March 4, 2006

White Album v. Abbey Road, Round 3

This is the third portion of a three-part debate.

Click here for Round 1
Click here for Round 2
Click here for Round 3

Concluding Remarks: White Album

Colin: Some differences are irreconcilable, and unfortunately this seems to be one of them. I mean, I respect that. If that-thir’ Holy Bahble says’un tha earth’s not but a couple a’ hunnerd years old, then who’re all ‘em fancy college-boy scieeyntists to be blasphemin’ th’ good Lord?

A brief response: to claim that the White Album has no cohesion whatsoever is foolish. This is not a mixtape…this is a band recording a number of songs during a definite period of time, and so all the songs naturally bear a great deal in common. No song on the White Album bears any great resemblance to any song on Please Please Me, for example (from which I would certainly choose both “Twist and Shout” and “I Saw Her Standing There” for this hypothetical mix-CD you speak of), yet most of the songs on the White Album share common themes and preoccupations. Note, for example, the wealth of references to guns, animals and violence in the lyrics…again, a list of which I will gladly provide should you wish to face your mistake. They certainly didn’t fixate on this aspect of the music, because they were focused on writing good songs. You seem intent on faulting the Beatles for any type of diversity in their songwriting.

My main point stands: the quality of the songs on an album determines the quality of the album. This seems to me like such a ridiculously obvious tautology that there’s really little left for me to say. Your only remaining argument, then, is that the songs on Abbey Road are better than those on the White Album, which to me seems almost as ridiculous. By your own admission, the White Album contains the greatest song of all time. And I will go pound-for-pound with you, matching any song on Abbey Road with a better one on the White Album. You claim that three bad songs (“Goodnight,” by the way, is not a bad song, I’ll only concede “Honey Pie”) somehow negate twenty-seven good or amazing songs? Well then, throw out every good album ever recorded. Your beloved Blonde On Blonde? Oh, whoops, “Leopard-Skin Pill-Box Hat.”** Baby out with the bathwater. The Rise and Fall of Ziggy Stardust? Pretty much blew the world’s collective mind…meets your high standards of cohesion…no, wait: “Hang On To Yourself.” If I could just disregard that one song, the album would be amazing…but no. Can’t do it. Ziggy sucks, I guess. And Janine D’agati is so hot…except for that one mole on her lower left…OK. Sorry. That’s below the belt.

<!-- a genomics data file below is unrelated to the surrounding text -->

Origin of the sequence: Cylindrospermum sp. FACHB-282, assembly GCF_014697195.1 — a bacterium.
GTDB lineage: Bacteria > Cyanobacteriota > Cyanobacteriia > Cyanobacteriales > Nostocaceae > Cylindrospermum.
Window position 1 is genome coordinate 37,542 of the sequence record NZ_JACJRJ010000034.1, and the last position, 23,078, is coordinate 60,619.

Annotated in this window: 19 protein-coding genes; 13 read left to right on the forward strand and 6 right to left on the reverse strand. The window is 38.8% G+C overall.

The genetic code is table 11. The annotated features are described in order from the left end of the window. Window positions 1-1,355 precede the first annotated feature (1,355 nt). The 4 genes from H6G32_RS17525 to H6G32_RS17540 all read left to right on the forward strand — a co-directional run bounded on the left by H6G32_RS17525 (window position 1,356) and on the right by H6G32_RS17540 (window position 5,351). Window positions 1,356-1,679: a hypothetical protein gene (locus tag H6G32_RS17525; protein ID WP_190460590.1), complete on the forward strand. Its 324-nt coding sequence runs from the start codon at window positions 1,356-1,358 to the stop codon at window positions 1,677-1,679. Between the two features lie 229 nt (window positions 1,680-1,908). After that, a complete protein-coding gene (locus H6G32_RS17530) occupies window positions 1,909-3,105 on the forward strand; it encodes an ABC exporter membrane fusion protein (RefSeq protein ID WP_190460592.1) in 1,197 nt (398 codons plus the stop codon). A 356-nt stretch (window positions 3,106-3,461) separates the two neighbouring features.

The mole, I mean.* Not my conduct.


*AUTH. Doug D’agati is now entitled to one free “Sarah Bennett” comment of the worst nature imaginable. That one deserves it. He should nevertheless bow down before the supremacy of my Beatles argument.

**ED. Wha what??


Concluding Remarks: Abbey Road